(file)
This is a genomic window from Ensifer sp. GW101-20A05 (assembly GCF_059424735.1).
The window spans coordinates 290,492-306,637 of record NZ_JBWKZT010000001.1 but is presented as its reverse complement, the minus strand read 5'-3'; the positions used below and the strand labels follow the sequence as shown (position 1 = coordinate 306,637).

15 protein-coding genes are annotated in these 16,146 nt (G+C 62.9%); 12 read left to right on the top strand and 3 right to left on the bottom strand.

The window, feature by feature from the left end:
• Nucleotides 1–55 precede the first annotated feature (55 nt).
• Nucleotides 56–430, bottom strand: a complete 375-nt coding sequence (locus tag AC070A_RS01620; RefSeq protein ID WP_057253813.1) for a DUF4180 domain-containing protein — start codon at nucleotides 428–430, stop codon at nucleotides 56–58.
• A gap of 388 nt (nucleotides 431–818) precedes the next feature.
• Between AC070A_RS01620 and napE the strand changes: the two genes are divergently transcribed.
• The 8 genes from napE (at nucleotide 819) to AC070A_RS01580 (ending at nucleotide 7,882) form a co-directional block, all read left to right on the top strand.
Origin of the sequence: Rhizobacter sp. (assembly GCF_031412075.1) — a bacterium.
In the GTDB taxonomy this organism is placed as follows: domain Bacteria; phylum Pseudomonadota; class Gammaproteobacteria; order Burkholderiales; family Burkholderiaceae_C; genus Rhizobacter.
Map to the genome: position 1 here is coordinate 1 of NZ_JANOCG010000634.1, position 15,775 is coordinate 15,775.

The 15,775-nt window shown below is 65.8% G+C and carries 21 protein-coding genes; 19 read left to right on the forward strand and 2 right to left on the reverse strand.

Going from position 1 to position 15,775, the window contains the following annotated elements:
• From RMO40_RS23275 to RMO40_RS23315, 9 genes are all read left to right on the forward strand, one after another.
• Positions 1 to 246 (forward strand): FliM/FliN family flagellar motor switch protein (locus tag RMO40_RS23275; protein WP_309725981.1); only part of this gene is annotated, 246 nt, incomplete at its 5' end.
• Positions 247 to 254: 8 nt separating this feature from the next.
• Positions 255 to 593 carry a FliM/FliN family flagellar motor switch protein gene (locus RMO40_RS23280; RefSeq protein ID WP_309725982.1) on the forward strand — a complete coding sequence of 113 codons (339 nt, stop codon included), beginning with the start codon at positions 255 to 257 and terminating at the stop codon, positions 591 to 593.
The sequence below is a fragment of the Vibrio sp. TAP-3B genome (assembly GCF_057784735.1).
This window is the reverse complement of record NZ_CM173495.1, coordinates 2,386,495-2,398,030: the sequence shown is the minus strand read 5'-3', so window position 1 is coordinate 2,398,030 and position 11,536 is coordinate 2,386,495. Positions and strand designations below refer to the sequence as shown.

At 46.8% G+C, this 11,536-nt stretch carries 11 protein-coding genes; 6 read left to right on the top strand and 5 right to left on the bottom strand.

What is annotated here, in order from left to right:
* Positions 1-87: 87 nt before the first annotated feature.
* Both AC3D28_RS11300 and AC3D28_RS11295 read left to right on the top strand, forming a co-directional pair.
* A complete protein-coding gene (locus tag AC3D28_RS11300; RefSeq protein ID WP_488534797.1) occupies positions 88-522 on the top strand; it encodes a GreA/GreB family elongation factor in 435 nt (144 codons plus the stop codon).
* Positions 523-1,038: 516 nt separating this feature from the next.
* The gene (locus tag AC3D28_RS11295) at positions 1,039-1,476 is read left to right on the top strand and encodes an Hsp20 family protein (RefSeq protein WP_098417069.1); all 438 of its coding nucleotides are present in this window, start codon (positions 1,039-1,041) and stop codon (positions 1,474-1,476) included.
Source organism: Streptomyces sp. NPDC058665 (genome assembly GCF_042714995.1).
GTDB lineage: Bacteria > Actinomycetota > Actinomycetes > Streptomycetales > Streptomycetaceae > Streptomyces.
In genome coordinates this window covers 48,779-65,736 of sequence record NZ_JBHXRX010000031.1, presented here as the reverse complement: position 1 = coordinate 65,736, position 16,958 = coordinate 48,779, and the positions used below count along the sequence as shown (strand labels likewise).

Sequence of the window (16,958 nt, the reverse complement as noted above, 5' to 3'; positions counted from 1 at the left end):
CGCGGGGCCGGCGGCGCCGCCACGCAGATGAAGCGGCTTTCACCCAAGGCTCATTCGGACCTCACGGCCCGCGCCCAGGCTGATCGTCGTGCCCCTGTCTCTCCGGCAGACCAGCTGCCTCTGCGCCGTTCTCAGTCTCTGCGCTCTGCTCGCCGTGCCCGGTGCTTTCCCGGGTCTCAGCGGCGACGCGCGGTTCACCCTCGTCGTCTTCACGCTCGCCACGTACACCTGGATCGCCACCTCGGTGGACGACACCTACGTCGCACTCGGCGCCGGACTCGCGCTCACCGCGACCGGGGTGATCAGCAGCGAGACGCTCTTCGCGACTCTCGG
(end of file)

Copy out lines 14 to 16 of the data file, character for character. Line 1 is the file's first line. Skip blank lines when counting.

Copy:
Going from position 1 to position 15,775, the window contains the following annotated elements:
• From RMO40_RS23275 to RMO40_RS23315, 9 genes are all read left to right on the forward strand, one after another.
• Positions 1 to 246 (forward strand): FliM/FliN family flagellar motor switch protein (locus tag RMO40_RS23275; protein WP_309725981.1); only part of this gene is annotated, 246 nt, incomplete at its 5' end.